Warriors defeat Lakers following ‘bizarre’ final 2 minutes of play

LOS ANGELES — The final 1:50 of the Golden State Warriors’ 128-121 win over the Los Angeles Lakers lasted 22 minutes in an ending deemed “bizarre” and “tough” by the respective coaches.

After a Stephen Curry missed 3-pointer at the 1:52 mark, the ball caromed out of bounds off of Andrew Wiggins and Jaxson Hayes. The ball was initially ruled out of bounds off of the Lakers. Los Angeles coach Darvin Ham challenged the call.

Upon review, the call was overturned and the Lakers’ challenge was deemed successful. However, during the stoppage, the NBA’s Replay Review also determined that LeBron James’ corner 3-pointer over Curry at the 2:07 mark was incorrect as James stepped out of bounds as he took the shot. The Lakers, who trailed 124-120 at the time, now trailed 124-117.

With the ball off both players, instead of just Hayes, there was a jump ball at the Warriors’ free-throw line. Hayes tipped the jump ball toward the baseline, where Draymond Green collected it and threw it off Austin Reaves with 1:48 left. The Lakers, who still had another challenge, once again challenged the call.

Upon another review, it was ruled that Green had stepped out of bounds and it would be the Lakers’ ball.

Over the next eight minutes, there were four attempts to resume play, with the shot clock not starting on any of the possessions. By the third and fourth attempts, the Crypto.com Arena crowd began booing the referees.

“It totally takes the air out of the building,” Ham said. “People were there — it’s a game that was going back and forth, they build a nice cushion for themselves, we dig back into it, and then we make a big shot, big play, they make a big shot, big play, guys are scrambling, competing their asses off and then boom — everything just stops. Now you’ve got fans getting a little antsy, thus the boos.”

Eventually, the referees decided that Lakers public address announcer Lawrence Tanter would verbally announce the shot clock in five-second intervals starting at the 20-second mark over the arena’s speakers.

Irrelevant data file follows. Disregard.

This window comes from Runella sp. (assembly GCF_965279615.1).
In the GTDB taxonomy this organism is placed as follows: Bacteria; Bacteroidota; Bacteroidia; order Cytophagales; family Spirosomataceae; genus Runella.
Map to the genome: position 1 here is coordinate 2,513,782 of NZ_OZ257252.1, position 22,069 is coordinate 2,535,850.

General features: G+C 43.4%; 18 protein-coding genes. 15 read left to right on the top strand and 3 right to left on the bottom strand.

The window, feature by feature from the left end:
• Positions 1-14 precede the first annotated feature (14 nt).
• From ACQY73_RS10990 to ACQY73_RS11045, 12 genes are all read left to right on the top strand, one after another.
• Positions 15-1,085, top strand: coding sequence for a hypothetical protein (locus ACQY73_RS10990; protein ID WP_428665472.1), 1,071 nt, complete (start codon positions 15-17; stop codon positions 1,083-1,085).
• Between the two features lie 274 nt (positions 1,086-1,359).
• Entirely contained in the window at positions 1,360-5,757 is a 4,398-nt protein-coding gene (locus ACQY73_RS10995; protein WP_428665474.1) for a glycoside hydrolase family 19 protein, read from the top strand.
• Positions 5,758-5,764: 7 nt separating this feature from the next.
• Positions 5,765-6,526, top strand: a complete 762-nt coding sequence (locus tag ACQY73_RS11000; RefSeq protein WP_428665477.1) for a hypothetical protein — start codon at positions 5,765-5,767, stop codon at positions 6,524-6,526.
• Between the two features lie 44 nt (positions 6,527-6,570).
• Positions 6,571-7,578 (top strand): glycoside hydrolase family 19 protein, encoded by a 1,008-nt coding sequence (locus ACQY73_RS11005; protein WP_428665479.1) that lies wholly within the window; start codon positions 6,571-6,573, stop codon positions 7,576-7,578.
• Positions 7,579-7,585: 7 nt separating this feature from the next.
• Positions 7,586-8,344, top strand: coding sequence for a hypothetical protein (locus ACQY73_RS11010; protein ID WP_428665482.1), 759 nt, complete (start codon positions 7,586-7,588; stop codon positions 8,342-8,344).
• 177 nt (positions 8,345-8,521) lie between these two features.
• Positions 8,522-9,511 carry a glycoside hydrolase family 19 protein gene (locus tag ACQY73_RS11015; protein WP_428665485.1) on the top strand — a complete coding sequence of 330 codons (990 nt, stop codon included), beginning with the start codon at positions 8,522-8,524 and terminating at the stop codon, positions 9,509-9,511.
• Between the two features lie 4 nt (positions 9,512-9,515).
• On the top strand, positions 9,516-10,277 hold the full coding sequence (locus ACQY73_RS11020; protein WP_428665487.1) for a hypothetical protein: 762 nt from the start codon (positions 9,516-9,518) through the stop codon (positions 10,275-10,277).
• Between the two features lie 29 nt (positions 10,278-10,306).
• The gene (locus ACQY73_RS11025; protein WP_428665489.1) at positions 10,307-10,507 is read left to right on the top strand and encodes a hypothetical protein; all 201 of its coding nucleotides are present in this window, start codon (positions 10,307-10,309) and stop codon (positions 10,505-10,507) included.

“I haven’t seen that,” Ham said. “I haven’t seen that before.”

The Lakers turned the ball over on their possession, essentially icing the game for the Warriors.

After the game, James voiced his displeasure over his 3-pointer being overturned.

“I’ve never seen that be called before like that — in that particular time,” James said. “That was kind of weird. It took some momentum away from us. … I didn’t believe I stepped on the line, obviously. I knew how much space I had over there. And when I shoot, I shoot on my tippy toes, so it’s kind of hard for me to have a heel down. Probably after I shot, I obviously landed. But it is what it is.”

James said he was not given clarification as to why the basket was reviewed. All 2-pointers and 3-pointers are reviewable, though he took issue with a possession in the third quarter in which the Warriors’ shot clock inadvertently reset and they had 28 seconds to try to score, which they did.

“No,” James said when asked if he was given clarification as to what triggered the review. “I think all 2s and 3s are reviewable, I believe. At the same time, I’m not quite sure because in the third quarter, Golden State had a reset of the shot clock and they scored on that possession and that wasn’t reviewed. So I’m just … I don’t know.”

With the loss, the Lakers dropped to 36-32. The Warriors improved to 35-31 and jumped the Lakers to take control of the No. 9 seed by mere percentage points.

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(Photo: Sean M. Haffey /Getty Images)

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